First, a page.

U.S. soccer's latest Next Big Thing, the most recently anointed vehicle for international soccer dominance, is wading into treacherous waters. When it comes to Juan Agudelo, the New York Red Bulls' 19-year-old Colombian-American striker -- who scored twice and earned a penalty in his first three U.S. appearances in 2010 and 2011 -- could soon see his development lag behind its projected growth curve.
Agudelo is the product and property of the New York Red Bulls, as he was when he became the first U.S. Soccer Development Academy graduate to earn a senior national team cap -- in November 2010. But that very club is perhaps now holding him back, too.
This offseason, the ambitious Red Bulls traded for U.S. fringe player Kenny Cooper, adding the ex-Portland Timbers striker to the high-profile duo of Thierry Henry and Luke Rodgers that already had relegated Agudelo to the bench. Last year, Agudelo made a dozen starts and 15 substitute appearances in his first full season, totaling 1364 minutes. But, in 2012, Cooper and a healthy Rodgers could take a big chunk out of that playing time, and any projections are made worse by NYRB coach Hans Backe's propensity to go with veterans when given the chance: Dane Richards, a natural winger, started all 30 MLS games last season and frequently was preferred up front to Agudelo.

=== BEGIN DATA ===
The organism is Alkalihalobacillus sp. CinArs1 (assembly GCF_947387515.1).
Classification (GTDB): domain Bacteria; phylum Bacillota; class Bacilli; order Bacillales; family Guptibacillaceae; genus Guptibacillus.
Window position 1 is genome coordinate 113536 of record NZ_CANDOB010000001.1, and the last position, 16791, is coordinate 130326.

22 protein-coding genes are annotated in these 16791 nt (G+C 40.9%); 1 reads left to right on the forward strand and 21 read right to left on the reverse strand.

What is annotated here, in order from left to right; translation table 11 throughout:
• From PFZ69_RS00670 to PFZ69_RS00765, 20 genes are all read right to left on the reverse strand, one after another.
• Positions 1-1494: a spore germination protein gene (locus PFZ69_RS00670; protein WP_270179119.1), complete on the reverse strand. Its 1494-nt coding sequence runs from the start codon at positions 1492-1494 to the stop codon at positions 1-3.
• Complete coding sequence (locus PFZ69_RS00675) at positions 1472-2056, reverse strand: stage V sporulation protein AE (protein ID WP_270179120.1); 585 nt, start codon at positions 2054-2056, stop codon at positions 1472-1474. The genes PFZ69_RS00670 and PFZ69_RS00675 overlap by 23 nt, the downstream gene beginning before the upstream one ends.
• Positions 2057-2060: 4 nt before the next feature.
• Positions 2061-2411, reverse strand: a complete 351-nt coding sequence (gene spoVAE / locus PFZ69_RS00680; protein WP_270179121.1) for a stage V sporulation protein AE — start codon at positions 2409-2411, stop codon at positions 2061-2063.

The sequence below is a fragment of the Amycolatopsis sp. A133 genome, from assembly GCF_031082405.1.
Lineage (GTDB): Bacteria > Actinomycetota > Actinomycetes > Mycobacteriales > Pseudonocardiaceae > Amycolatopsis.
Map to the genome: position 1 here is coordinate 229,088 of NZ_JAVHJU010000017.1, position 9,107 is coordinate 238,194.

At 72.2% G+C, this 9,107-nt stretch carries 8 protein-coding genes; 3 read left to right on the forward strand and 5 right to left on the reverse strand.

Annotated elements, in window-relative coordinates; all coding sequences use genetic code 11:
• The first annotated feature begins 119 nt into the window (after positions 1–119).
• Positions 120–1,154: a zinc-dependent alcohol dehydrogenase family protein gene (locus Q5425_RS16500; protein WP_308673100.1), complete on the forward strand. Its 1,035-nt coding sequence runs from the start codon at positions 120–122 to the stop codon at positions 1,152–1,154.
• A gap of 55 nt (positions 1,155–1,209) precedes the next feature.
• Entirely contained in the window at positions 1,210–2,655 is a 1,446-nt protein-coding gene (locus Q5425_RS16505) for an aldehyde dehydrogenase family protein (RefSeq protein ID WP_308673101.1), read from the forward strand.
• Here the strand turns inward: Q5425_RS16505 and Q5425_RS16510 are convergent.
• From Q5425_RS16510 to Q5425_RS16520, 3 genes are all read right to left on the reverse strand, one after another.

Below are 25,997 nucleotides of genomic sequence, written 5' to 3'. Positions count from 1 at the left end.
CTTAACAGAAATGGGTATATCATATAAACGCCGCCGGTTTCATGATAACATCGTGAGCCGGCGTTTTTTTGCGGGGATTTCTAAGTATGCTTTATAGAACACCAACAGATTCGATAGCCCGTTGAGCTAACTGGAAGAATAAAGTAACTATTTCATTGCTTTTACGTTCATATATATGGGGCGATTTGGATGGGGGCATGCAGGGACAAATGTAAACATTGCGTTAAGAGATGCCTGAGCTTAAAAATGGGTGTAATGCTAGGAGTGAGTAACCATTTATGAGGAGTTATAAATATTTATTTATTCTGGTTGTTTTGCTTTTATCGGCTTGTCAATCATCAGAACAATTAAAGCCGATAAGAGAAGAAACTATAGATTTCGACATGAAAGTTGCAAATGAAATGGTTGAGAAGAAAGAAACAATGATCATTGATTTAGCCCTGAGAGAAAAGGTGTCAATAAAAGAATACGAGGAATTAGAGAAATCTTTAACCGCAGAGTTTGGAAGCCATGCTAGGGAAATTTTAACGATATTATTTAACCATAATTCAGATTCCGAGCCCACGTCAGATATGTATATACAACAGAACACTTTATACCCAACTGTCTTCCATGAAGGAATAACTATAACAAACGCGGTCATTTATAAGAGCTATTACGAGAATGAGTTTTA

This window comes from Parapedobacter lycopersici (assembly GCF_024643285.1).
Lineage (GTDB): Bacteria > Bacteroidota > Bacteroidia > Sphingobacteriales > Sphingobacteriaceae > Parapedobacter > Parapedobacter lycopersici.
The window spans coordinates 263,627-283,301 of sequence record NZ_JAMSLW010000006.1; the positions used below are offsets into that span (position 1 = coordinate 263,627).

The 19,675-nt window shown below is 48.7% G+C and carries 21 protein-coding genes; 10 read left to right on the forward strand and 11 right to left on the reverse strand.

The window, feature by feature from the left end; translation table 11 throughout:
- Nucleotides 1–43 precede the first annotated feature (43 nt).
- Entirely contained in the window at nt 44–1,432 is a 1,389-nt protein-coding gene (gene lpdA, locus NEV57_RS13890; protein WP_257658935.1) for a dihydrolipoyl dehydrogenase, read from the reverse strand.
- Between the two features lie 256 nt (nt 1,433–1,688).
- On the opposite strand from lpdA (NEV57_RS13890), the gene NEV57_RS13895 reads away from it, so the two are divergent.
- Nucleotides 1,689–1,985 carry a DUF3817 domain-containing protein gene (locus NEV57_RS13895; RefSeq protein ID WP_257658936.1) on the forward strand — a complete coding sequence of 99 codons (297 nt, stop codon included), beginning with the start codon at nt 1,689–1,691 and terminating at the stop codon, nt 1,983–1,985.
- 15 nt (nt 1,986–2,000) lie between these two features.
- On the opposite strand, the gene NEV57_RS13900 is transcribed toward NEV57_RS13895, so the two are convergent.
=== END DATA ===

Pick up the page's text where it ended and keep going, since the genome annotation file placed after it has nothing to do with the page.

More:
If Backe's hesitation to play Agudelo more often is merely, as he argues, intended to protect the precocious phenom, it's nevertheless disconcerting from a national team perspective. After all, U.S. coach Jurgen Klinsmann is adamant that all national teamers get regular minutes at club level, and he doesn't care whether that means playing in MLS as opposed to overseas -- as long as they play.
Yet the U.S. striker pool is notoriously thin, made up almost entirely of players who are much more prospect than finished product without consistent minutes to rely upon. In Agudelo's case, the improbable scenario has arisen that a largely unproven and untested player plays as many minutes for the U.S. as he does for his MLS club team; simply put, he is relied upon more heavily by country than club.